Queensland – the new home of rugby league


From 1908 to 1994, the National Rugby League was known as the New South Wales Rugby League. For the first 74 years, it was purely suburban Sydney teams (with the exception of Newcastle, who were a foundation team before dropping out)

That changed in 1982 when the first non-Sydney teams – Canberra Raiders and Illawarra Steelers – were admitted. The boundaries were expanded in 1988 with the Brisbane Broncos, Gold Coast-Tweed Giants (the first of many Gold Coast teams) and Newcastle’s re-entry as the Knights.

When the Broncos blew away Manly in their first game, the fabric of Australian rugby league shifted. Queensland’s Origin success demanded a Brisbane team in the NSWRL. Their Origin-heavy team ensured the Broncos wouldn’t make up the numbers. The Broncos took just five years to win a premiership, the first of six in 15 years (1992, 93, 97, 98, 2000, 2006). There are the last team to win consecutive premierships in a united competition. Their dominance of the nineties – along with Canberra – shook rugby league from its suburban Sydney roots to a more national competition.

While the Broncos haven’t won a premiership since, they are one of the most consistent teams in the NRL. While Sydney and Canberra struggle to crack over 10,000, the Broncos’ have averaged over 30,000 at Suncorp Stadium/Lang Park since 2005 and made the finals every years from 1992 to 2009.

They have a stranglehold in Queensland; they easily fended off the South Queensland Crushers from 1995-97 and are more consistent than North Queensland and the Gold Coast Titans. Not everyone loves the Broncos, with some calling them arrogant, but their success rate can’t be argued. The Brisbane Bombers are rumoured to enter the NRL and a Lang Park grand final is likely in the future. Queensland also boasts a strong local comp (Intrust Super Cup) which has expanded to PNG.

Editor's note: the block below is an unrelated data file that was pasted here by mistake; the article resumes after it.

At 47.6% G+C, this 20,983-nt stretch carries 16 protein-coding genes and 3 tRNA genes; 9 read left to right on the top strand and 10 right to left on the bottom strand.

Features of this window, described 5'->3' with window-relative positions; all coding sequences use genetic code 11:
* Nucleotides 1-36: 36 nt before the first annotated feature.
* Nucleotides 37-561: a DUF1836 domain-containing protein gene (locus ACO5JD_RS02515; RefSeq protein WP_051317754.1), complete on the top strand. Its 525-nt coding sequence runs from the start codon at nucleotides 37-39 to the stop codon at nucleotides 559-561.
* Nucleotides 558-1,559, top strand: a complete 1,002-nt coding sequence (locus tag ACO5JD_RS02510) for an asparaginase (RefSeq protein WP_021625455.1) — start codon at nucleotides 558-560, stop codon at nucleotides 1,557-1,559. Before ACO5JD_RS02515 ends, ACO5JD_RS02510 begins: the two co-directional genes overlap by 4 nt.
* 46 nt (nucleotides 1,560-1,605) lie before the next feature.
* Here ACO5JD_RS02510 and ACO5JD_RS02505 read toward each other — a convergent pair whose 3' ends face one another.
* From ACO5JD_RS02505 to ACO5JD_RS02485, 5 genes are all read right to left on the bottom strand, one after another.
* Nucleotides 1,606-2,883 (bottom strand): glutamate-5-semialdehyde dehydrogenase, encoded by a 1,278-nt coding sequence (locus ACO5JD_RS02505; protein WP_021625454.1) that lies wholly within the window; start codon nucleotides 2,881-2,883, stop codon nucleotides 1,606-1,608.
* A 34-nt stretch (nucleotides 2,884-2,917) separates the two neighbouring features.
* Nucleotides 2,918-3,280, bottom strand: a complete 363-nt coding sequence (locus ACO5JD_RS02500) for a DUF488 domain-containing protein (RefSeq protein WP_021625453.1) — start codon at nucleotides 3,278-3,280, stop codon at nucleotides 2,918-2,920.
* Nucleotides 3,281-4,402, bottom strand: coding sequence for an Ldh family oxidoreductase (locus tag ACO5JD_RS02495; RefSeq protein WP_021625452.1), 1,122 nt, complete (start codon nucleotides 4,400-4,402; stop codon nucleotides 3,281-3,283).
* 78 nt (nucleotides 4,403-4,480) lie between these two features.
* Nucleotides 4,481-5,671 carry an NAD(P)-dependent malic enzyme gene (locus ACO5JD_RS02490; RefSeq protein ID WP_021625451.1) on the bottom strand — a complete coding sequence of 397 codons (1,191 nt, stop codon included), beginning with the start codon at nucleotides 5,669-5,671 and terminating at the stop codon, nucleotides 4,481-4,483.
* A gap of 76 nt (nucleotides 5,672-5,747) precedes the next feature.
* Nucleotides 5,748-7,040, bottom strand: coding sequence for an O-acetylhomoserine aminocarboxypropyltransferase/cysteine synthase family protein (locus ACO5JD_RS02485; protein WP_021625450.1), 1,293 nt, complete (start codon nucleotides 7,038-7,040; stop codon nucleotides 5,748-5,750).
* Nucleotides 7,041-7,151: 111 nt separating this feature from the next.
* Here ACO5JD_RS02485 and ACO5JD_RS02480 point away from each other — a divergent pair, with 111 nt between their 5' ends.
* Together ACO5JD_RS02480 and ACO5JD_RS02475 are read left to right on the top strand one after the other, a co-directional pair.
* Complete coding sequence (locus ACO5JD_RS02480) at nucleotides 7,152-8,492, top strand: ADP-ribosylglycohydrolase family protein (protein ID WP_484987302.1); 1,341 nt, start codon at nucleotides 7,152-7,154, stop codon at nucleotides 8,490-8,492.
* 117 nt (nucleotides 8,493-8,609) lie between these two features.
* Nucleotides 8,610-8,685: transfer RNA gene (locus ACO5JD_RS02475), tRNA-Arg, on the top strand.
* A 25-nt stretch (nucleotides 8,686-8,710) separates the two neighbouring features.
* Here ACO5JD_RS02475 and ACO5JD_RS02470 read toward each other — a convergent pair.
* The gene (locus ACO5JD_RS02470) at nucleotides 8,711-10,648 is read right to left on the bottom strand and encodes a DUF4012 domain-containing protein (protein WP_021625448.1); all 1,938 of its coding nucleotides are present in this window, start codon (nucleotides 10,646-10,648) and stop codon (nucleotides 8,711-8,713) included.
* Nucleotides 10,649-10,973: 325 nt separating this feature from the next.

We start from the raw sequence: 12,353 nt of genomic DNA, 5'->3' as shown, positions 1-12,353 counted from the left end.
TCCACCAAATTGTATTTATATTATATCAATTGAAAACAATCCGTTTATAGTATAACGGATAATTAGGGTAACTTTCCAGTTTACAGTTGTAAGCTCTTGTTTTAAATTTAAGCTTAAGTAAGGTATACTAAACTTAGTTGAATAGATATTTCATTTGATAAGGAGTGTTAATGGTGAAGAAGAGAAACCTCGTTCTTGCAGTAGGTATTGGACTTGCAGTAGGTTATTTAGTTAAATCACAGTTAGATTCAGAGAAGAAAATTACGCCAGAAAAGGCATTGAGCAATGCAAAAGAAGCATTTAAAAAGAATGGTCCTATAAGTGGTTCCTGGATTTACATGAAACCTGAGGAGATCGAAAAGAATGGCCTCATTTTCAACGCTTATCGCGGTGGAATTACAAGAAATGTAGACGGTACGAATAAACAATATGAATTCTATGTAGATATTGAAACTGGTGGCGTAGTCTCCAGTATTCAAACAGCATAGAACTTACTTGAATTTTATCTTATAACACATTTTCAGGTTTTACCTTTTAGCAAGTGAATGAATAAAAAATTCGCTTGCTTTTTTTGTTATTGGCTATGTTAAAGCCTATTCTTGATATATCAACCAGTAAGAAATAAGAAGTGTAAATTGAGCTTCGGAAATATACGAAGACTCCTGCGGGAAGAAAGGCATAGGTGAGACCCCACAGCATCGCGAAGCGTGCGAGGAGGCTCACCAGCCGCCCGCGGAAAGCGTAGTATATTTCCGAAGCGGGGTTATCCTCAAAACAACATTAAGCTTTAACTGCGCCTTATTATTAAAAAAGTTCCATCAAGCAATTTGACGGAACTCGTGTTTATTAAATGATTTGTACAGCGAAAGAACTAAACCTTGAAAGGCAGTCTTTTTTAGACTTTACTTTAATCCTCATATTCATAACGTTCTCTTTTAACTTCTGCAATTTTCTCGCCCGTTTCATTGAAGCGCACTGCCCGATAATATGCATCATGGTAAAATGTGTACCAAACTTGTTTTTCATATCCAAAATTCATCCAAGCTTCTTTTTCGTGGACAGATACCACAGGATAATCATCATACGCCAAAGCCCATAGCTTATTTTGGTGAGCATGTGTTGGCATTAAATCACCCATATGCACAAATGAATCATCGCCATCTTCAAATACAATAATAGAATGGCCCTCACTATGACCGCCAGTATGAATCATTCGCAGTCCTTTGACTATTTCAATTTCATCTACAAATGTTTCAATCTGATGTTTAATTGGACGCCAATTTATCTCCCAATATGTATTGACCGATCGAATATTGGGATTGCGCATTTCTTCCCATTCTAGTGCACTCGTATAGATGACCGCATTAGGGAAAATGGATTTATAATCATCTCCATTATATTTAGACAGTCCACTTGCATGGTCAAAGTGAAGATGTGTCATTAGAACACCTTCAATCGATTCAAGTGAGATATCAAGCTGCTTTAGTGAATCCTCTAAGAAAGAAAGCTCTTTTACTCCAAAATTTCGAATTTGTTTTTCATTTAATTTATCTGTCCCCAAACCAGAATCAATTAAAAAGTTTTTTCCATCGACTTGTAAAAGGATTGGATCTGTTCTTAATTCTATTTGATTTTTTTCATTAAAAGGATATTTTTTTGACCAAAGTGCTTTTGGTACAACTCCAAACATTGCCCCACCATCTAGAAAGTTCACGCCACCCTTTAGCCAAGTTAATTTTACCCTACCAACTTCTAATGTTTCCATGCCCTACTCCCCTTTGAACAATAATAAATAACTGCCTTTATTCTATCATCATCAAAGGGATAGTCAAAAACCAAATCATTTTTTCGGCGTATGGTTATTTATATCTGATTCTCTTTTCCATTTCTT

Which brings us to State of Origin, which Queensland have dominated since 2006. Origin was started by Queensland, sick of NSW’s interstate dominance and poaching of Queenslanders by rich Sydney clubs. Queensland’s eight straight series wins have been helped by an incredible lineup, few injuries, consistent selections (compared to NSW’s erratic selection approach) and Mal Meninga’s efforts as coach. While NSW are slowly improving under Laurie Daley, Queensland’s class and big game experience is vital to their success, backed by the faithful and passionate army of maroon supporters.

This year, Brisbane and North Queensland are in the top two. Could we have something every Queenslander has been waiting for (and every NSW fan has been dreading) – an all-Queensland grand final? It’s certainly possible. If the Broncos and Cowboys keep their current positions, they will enjoy home ground advantage through September. After three straight unlucky finals campaigns, the Cowboys are due some good fortune.

While NSW fans can hold onto tradition all they want, maybe it’s time to accept that Queensland is the new heartland of rugby league.


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